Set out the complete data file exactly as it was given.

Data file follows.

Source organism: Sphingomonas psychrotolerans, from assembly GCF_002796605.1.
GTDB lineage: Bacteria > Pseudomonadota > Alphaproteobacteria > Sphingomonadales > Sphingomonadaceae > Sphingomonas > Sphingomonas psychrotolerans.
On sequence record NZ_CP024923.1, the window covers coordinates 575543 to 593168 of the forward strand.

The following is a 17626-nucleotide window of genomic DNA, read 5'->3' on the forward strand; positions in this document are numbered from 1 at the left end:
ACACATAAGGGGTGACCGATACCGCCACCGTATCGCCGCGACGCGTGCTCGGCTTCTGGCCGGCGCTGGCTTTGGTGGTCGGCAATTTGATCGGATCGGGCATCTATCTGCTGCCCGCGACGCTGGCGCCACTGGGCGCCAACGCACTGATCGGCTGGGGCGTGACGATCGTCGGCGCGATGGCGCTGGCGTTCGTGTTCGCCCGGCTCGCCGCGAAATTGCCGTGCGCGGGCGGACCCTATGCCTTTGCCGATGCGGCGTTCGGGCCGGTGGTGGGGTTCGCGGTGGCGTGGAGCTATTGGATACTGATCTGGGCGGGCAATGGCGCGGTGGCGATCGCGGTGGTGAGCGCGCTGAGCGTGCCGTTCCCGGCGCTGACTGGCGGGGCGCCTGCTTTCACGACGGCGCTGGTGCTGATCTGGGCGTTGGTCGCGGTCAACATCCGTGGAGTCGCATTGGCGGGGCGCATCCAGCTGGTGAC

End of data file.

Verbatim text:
Source organism: Sphingomonas psychrotolerans, from assembly GCF_002796605.1.
GTDB lineage: Bacteria > Pseudomonadota > Alphaproteobacteria > Sphingomonadales > Sphingomonadaceae > Sphingomonas > Sphingomonas psychrotolerans.
On sequence record NZ_CP024923.1, the window covers coordinates 575543 to 593168 of the forward strand.

The following is a 17626-nucleotide window of genomic DNA, read 5'->3' on the forward strand; positions in this document are numbered from 1 at the left end:
ACACATAAGGGGTGACCGATACCGCCACCGTATCGCCGCGACGCGTGCTCGGCTTCTGGCCGGCGCTGGCTTTGGTGGTCGGCAATTTGATCGGATCGGGCATCTATCTGCTGCCCGCGACGCTGGCGCCACTGGGCGCCAACGCACTGATCGGCTGGGGCGTGACGATCGTCGGCGCGATGGCGCTGGCGTTCGTGTTCGCCCGGCTCGCCGCGAAATTGCCGTGCGCGGGCGGACCCTATGCCTTTGCCGATGCGGCGTTCGGGCCGGTGGTGGGGTTCGCGGTGGCGTGGAGCTATTGGATACTGATCTGGGCGGGCAATGGCGCGGTGGCGATCGCGGTGGTGAGCGCGCTGAGCGTGCCGTTCCCGGCGCTGACTGGCGGGGCGCCTGCTTTCACGACGGCGCTGGTGCTGATCTGGGCGTTGGTCGCGGTCAACATCCGTGGAGTCGCATTGGCGGGGCGCATCCAGCTGGTGAC